The Belmot Hotel overlooks New Walk.

The Belmot Hotel overlooks New Walk


For a Longer Stay

If a visitor has a bit more time, it’s worthwhile to stay overnight in Leicester (and enjoy a leisurely meal at Chutney Ivy), and explore some of the historic sites around the old city.

RELATED: Leicester Prepares for Increased Interest After Richard III Discovery

Guildhall, Leicester

The Bosworth Battlefield Heritage & Visitor Centre is approximately 30 minutes by car from Leicester, and history buffs can learn all about the 90-minute fight that ended one English dynasty and launched another. (A tour of the museum and the memorial can easily take longer than the battle that changed the country’s history so dramatically.)

For the record, the center is not located exactly where the battle took place, but nearby. One advantage to its location, however, is that visitors can look across all the surrounding farm fields to get a broader sense of where the different armies were at different points during the conflict.

The museum is geared for families, and presents a fully immersive experience to explain not only the Battle of Bosworth but its overall place in English history. Videos re-create not only the battle, but the daily lives of people in the conflict (a soldier, a serving girl, etc.). Visitors can pick up re-creations of medieval weapons and try on era-appropriate clothing and even armor. Guided tours help put everything in context.

Guildhall, Leicester


Good to know: The center gets plenty of school groups during the week, so ask in advance when booking if crowds are expected. Those looking for a more exclusive experience would do well to get there early.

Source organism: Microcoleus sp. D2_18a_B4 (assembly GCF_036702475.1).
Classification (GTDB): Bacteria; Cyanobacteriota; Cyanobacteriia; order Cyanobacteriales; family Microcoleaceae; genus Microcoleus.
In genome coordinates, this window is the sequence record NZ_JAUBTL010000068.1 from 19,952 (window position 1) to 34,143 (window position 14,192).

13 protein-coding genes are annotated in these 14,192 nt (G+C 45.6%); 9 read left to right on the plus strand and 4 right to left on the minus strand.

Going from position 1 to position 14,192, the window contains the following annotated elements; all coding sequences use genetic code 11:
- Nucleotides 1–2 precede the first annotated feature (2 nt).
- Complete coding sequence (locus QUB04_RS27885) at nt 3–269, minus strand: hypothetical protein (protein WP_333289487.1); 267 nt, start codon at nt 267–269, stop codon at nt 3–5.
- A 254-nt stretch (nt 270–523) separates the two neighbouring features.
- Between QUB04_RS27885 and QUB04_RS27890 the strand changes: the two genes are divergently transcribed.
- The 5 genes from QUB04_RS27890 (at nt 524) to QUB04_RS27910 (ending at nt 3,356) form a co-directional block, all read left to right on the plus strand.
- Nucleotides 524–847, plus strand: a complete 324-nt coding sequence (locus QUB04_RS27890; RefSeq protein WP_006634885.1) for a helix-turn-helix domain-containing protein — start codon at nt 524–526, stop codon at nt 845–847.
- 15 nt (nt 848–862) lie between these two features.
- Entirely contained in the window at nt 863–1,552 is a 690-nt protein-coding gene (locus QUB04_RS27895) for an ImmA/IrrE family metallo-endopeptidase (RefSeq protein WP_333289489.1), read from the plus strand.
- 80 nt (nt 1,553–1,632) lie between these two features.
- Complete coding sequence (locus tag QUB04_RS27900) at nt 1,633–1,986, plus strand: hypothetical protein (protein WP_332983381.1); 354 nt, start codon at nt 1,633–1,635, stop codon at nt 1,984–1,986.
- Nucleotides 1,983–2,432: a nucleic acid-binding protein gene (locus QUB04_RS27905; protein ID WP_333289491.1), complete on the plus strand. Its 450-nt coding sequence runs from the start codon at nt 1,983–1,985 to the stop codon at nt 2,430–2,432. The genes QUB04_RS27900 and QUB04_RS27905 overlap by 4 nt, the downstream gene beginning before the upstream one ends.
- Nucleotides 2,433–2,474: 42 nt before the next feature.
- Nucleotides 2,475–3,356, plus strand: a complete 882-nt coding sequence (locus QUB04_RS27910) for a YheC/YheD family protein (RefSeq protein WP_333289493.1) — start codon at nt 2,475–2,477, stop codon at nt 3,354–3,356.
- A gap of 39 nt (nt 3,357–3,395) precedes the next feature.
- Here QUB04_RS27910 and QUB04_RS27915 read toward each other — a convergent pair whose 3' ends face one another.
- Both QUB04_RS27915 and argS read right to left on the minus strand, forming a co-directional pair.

Leicester Shire Promotions also recently launched The King’s Tour, a full-day trip that includes a morning walk of the city and an afternoon trip out to Bosworth Field, with plenty of time to tour the museums and exhibits at both. While the tours for 2013 seem to be booked up for the rest of the year, more may be scheduled soon. Reach out to Simon Gribbon, head of communications for Leicester Shire Promotions for more information.

Where to Stay

The Belmont Hotel is a family-owned property comprised of several historic buildings turned into one gorgeous maze of a hotel. The buildings date back 150 years, and the combined space has winding hallways and big bay windows and fireplaces and a genuine Old English sense of place.

General Manager James Bowie ([email protected]) is the fourth generation of his family to run the Belmont, which was bought by his great-grandmother in 1934.

The top room is #135, although room #108 has a separate lounge. For best views, ask for Executive Bedrooms that look out over New Walk. The hotel also has three family suites that have a main bedroom and additional room with bunk beds for children under 12.

The hotel’s restaurant has a selection of five-week aged West Country beef steaks, and restaurant Manager Mike Butler can help guests pick the right cut. Tip: Tables 2 & 5 are in the bay windows and look out onto New Walk. Agents can call Butler at 011-44-0116-254-4773.

Reach out to Head of Reservations Cheryl Pickering ([email protected], 011-44-0116-252-9602) or Reception Manager Steve Burton ([email protected]) with any questions.

The closest airport to the hotel is East Midlands, but international visitors will probably fly into London or Birmingham, which is approximately an hour away by car or train. The hotel is a quick walk from the train station, making transfers largely unnecessary, but taxis can be arranged.

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Suite bedroom at Hotel Eden Roma

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About the Author

Jena Tesse Fox
Jena Tesse Fox covers Europe, Africa, Australia/South Pacific and business travel for the Questex Travel Group's publications. The daughter of history teachers, she can spend...

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By Jena Tesse Fox | October 7, 2013
Richard III’s fatal battleground is a worthwhile day (or more) trip from London.